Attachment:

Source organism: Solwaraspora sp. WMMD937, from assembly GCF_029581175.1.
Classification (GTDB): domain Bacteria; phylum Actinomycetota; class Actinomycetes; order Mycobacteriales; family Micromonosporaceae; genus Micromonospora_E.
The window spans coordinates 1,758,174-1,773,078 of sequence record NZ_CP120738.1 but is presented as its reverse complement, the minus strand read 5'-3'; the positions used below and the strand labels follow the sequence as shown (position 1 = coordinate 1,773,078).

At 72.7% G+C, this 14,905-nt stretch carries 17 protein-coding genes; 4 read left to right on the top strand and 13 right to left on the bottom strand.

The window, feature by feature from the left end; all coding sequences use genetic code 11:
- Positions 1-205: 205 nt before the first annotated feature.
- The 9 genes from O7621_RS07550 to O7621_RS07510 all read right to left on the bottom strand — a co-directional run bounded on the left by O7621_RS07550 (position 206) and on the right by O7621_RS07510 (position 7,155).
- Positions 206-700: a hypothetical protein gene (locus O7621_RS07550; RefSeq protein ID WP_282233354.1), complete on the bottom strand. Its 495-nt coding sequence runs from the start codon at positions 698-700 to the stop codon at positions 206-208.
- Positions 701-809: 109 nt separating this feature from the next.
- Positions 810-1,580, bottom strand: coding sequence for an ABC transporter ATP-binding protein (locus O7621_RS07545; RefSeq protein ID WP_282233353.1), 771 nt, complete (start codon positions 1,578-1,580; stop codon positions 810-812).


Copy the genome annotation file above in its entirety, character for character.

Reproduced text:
Source organism: Solwaraspora sp. WMMD937, from assembly GCF_029581175.1.
Classification (GTDB): domain Bacteria; phylum Actinomycetota; class Actinomycetes; order Mycobacteriales; family Micromonosporaceae; genus Micromonospora_E.
The window spans coordinates 1,758,174-1,773,078 of sequence record NZ_CP120738.1 but is presented as its reverse complement, the minus strand read 5'-3'; the positions used below and the strand labels follow the sequence as shown (position 1 = coordinate 1,773,078).

At 72.7% G+C, this 14,905-nt stretch carries 17 protein-coding genes; 4 read left to right on the top strand and 13 right to left on the bottom strand.

The window, feature by feature from the left end; all coding sequences use genetic code 11:
- Positions 1-205: 205 nt before the first annotated feature.
- The 9 genes from O7621_RS07550 to O7621_RS07510 all read right to left on the bottom strand — a co-directional run bounded on the left by O7621_RS07550 (position 206) and on the right by O7621_RS07510 (position 7,155).
- Positions 206-700: a hypothetical protein gene (locus O7621_RS07550; RefSeq protein ID WP_282233354.1), complete on the bottom strand. Its 495-nt coding sequence runs from the start codon at positions 698-700 to the stop codon at positions 206-208.
- Positions 701-809: 109 nt separating this feature from the next.
- Positions 810-1,580, bottom strand: coding sequence for an ABC transporter ATP-binding protein (locus O7621_RS07545; RefSeq protein ID WP_282233353.1), 771 nt, complete (start codon positions 1,578-1,580; stop codon positions 810-812).